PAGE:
3Cite as: 560 U. S. ____ (2010)Syllabusthat he did not understand his rights indicates that he knew what hegave up when he spoke. See
, at 421. Second, his an-swer to the question about God is a “course of conduct indicatingwaiver” of that right.
, at 373. Had he wanted to re-main silent, he could have said nothing in response or unambigu-ously invoked his
rights, ending the interrogation. That hemade a statement nearly three hours after receiving a
warning does not overcome the fact that he engaged in a course of conduct indicating waiver. Third, there is no evidence that hisstatement was coerced. See
, at 421. He does notclaim that police threatened or injured him or that he was fearful.The interrogation took place in a standard-sized room in the middleof the day, and there is no authority for the proposition that a 3-hourinterrogation is inherently coercive. Cf.
, 479U. S. 157, 163–164, n. 1. The fact that the question referred to reli-gious beliefs also does not render his statement involuntary.
, at170. Pp. 10–15.(c) Thompkins argues that, even if his answer to Helgert couldconstitute a waiver of his right to remain silent, the police were notallowed to question him until they first obtained a waiver. However,a rule requiring a waiver at the outset would be inconsistent with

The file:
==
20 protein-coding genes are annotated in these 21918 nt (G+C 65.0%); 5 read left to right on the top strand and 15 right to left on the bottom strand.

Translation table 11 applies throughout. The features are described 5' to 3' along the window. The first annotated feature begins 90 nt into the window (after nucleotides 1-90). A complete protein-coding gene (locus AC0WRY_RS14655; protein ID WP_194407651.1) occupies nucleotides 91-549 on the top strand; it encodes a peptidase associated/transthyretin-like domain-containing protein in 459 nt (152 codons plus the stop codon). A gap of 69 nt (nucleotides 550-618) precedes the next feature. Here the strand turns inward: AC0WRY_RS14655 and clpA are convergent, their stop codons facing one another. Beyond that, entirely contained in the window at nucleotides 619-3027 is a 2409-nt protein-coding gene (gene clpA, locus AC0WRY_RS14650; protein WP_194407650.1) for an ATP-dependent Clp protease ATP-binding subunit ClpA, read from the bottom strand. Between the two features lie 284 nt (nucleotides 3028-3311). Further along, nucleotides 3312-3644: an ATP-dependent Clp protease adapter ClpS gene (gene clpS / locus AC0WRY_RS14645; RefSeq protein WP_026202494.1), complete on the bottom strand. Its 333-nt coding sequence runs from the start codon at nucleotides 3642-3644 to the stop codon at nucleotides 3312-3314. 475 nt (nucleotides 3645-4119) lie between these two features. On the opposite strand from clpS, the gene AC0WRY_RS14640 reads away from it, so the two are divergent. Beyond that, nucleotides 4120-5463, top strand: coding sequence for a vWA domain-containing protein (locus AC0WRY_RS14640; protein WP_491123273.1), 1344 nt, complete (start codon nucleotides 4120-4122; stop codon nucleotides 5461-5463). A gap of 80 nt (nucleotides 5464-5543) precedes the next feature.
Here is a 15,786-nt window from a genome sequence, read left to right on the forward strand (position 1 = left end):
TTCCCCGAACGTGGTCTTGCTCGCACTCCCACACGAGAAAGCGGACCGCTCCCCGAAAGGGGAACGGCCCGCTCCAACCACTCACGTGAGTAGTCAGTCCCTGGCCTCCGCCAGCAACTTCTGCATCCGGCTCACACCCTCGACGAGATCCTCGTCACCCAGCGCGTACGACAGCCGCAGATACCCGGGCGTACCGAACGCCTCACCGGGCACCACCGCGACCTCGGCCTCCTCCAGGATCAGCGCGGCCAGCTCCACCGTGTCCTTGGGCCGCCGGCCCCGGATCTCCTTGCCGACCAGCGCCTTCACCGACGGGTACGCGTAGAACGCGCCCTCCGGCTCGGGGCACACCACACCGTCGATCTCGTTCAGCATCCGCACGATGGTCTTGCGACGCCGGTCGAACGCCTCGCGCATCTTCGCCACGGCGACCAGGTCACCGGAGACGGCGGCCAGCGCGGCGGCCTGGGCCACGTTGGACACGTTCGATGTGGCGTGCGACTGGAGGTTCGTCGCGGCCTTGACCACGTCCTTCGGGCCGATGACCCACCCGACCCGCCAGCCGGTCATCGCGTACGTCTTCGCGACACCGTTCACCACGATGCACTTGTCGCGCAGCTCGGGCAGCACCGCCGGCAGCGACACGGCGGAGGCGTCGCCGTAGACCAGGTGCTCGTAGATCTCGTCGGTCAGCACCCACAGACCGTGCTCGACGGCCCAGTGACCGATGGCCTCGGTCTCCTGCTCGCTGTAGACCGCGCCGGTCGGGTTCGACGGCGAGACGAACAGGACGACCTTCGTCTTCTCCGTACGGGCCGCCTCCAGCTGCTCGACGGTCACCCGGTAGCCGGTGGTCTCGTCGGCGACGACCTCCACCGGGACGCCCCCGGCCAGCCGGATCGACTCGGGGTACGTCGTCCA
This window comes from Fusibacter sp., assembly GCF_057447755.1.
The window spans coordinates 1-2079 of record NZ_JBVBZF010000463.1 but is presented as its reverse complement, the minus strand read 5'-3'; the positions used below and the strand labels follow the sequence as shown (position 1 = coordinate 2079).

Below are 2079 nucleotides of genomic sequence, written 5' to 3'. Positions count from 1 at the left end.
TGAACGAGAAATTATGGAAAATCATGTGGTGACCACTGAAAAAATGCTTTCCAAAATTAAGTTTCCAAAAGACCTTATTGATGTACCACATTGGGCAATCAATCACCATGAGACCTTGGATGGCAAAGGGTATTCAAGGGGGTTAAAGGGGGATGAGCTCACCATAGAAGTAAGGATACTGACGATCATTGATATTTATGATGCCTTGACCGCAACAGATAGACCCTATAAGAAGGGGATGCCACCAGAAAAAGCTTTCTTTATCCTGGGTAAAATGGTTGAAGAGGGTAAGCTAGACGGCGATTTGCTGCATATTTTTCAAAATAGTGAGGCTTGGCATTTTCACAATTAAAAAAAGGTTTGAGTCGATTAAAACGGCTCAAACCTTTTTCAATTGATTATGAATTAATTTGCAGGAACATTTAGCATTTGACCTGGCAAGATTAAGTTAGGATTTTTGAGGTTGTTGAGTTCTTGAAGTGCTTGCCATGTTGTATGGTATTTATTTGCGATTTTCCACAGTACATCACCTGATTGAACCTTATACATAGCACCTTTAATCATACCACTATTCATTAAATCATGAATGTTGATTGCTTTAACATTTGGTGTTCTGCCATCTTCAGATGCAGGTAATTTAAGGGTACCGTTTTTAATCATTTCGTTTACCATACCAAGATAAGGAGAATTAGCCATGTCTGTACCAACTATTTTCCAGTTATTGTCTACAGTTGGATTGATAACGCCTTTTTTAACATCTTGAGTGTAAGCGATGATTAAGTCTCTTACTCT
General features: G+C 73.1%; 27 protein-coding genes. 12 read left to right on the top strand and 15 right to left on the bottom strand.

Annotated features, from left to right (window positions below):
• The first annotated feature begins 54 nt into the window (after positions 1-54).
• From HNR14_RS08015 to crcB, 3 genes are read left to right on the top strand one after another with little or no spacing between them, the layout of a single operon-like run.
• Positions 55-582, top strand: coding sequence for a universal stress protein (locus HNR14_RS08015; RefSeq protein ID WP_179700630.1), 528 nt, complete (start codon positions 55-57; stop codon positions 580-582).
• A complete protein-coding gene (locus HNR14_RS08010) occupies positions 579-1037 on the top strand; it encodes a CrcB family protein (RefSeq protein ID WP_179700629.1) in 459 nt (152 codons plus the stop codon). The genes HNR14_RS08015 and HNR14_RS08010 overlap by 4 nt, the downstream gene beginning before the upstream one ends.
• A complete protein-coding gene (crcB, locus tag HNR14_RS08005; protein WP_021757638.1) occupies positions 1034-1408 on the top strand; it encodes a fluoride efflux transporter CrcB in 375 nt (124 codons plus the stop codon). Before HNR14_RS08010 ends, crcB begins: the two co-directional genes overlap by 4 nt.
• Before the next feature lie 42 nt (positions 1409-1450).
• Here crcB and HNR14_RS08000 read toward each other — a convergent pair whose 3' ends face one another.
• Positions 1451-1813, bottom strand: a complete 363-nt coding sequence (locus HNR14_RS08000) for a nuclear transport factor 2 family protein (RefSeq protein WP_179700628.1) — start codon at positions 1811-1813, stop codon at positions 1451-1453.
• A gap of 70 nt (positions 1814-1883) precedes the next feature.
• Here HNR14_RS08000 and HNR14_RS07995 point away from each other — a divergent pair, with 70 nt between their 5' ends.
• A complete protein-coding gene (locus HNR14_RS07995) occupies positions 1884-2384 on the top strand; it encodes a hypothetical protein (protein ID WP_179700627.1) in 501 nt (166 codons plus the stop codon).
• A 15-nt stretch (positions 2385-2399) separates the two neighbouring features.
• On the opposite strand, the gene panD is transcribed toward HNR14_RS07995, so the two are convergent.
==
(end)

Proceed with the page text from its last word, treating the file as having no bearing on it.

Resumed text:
’s holding that courts can infer a waiver “from the actions andwords of the person interrogated.” 441 U. S., at 373. Any waiver, ex-press or implied, may be contradicted by an invocation at any time,terminating further interrogation. When the suspect knows that
rights can be invoked at any time, he or she can reassess hisor her immediate and long-term interests as the interrogation pro-gresses. After giving a
warning, police may interrogate asuspect who has neither invoked nor waived
rights. Thus,the police were not required to obtain a waiver of Thompkins’
rights before interrogating him. Pp. 15–17.2. Even if his counsel provided ineffective assistance, Thompkinscannot show prejudice under a
review of this record. To es-tablish ineffective assistance, a defendant “must show both deficientperformance and prejudice.”
, 556 U. S. ___, ___. To establish prejudice, a “defendant must show that there is areasonable probability that, but for counsel’s unprofessional errors,the result of the proceeding would have been different,”
, 466 U. S. 668, 694, considering “the totality of the evi-dence before the judge or jury,”
, at 695. Here, the Sixth Circuitdid not account for the other evidence presented against Thompkins.The state court rejected his claim that he was prejudiced by evidenceof Purifoy’s earlier conviction. Even if it used an incorrect legal stan-dard, this Court need not determine whether AEDPA’s deferential